Fancy looked up and welcomed him rather confusedly. Shiner grasped the candlestick more firmly, and, lest doing this in silence should not imply to Dick with sufficient force that he was quite at home and cool, he sang invincibly —
“‘King Arthur he had three sons.’”
“Father here?” said Dick.
“Indoors, I think,” said Fancy, looking pleasantly at him.
Dick surveyed the scene, and did not seem inclined to hurry off just at that moment. Shiner went on singing —
“‘The miller was drown’d in his pond,
The weaver was hung in his yarn,
And the d —— ran away with the little tail-or,
With the broadcloth under his arm.’”
“That’s a terrible crippled rhyme, if that’s your rhyme!” said Dick, with a grain of superciliousness in his tone.
“It’s no use your complaining to me about the rhyme!” said Mr. Shiner. “You must go to the man that made it.”
Fancy by this time had acquired confidence.
“Taste a bit, Mr. Dewy,” she said, holding up to him a small circular piece of honeycomb that had been the last in the row of layers, remaining still on her knees and flinging back her head to look in his face; “and then I’ll taste a bit too.”
“And I, if you please,” said Mr. Shiner. Nevertheless the farmer looked superior, as if he could even now hardly join the trifling from very importance of station; and after receiving the honeycomb from Fancy, he turned it over in his hand till the cells began to be crushed, and the liquid honey ran down from his fingers in a thin string.
Suddenly a faint cry from Fancy caused them to gaze at her.
“What’s the matter, dear?” said Dick.
“It is nothing, but O-o! a bee has stung the inside of my lip! He was in one of the cells I was eating!”
“We must keep down the swelling, or it may be serious!” said Shiner, stepping up and kneeling beside her. “Let me see it.”
“Just let me see it,” said Dick, kneeling on the other side: and after some hesitation she pressed down her lip with one finger to show the place. “O, I hope ’twill soon be better! I don’t mind a sting in ordinary places, but it is so bad upon your lip,” she added with tears in her eyes, and writhing a little from the pain.
Shiner held the light above his head and pushed his face close to Fancy’s, as if the lip had been shown exclusively to himself, upon which Dick pushed closer, as if Shiner were not there at all.
“It is swelling,” said Dick to her right aspect.
“It isn’t swelling,” said Shiner to her left aspect.
“Is it dangerous on the lip?” cried Fancy. “I know it is dangerous on the tongue.”
“O no, not dangerous!” answered Dick.
“Rather dangerous,” had answered Shiner simultaneously.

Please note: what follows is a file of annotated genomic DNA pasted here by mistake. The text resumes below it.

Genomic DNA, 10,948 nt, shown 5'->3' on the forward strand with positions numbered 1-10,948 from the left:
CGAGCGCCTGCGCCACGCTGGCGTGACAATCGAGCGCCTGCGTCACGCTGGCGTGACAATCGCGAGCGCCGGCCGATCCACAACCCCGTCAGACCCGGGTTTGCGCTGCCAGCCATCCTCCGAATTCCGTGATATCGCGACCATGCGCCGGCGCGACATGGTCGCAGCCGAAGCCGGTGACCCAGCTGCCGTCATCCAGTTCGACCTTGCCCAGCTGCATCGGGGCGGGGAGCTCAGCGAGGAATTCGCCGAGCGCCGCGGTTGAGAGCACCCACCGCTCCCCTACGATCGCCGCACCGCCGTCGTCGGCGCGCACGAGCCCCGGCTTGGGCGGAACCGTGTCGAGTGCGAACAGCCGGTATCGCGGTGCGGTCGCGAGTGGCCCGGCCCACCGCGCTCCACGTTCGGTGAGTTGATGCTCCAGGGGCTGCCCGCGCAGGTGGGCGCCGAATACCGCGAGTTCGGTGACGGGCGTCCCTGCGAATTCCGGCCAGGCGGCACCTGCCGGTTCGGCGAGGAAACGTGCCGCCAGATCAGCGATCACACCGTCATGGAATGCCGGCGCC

“I must try to bear it!” said Fancy, turning again to the hives.
“Hartshorn-and-oil is a good thing to put to it, Miss Day,” said Shiner with great concern.
“Sweet-oil-and-hartshorn I’ve found to be a good thing to cure stings, Miss Day,” said Dick with greater concern.
“We have some mixed indoors; would you kindly run and get it for me?” she said.
Now, whether by inadvertence, or whether by mischievous intention, the individuality of the you was so carelessly denoted that both Dick and Shiner sprang to their feet like twin acrobats, and marched abreast to the door; both seized the latch and lifted it, and continued marching on, shoulder to shoulder, in the same manner to the dwelling-house. Not only so, but entering the room, they marched as before straight up to Mrs. Day’s chair, letting the door in the oak partition slam so forcibly, that the rows of pewter on the dresser rang like a bell.
“Mrs. Day, Fancy has stung her lip, and wants you to give me the hartshorn, please,” said Mr. Shiner, very close to Mrs. Day’s face.
“O, Mrs. Day, Fancy has asked me to bring out the hartshorn, please, because she has stung her lip!” said Dick, a little closer to Mrs. Day’s face.
“Well, men alive! that’s no reason why you should eat me, I suppose!” said Mrs. Day, drawing back.
She searched in the corner-cupboard, produced the bottle, and began to dust the cork, the rim, and every other part very carefully, Dick’s hand and Shiner’s hand waiting side by side.
“Which is head man?” said Mrs. Day. “Now, don’t come mumbudgeting so close again. Which is head man?”
Neither spoke; and the bottle was inclined towards Shiner. Shiner, as a high-class man, would not look in the least triumphant, and turned to go off with it as Geoffrey came downstairs after the search in his linen for concealed bees.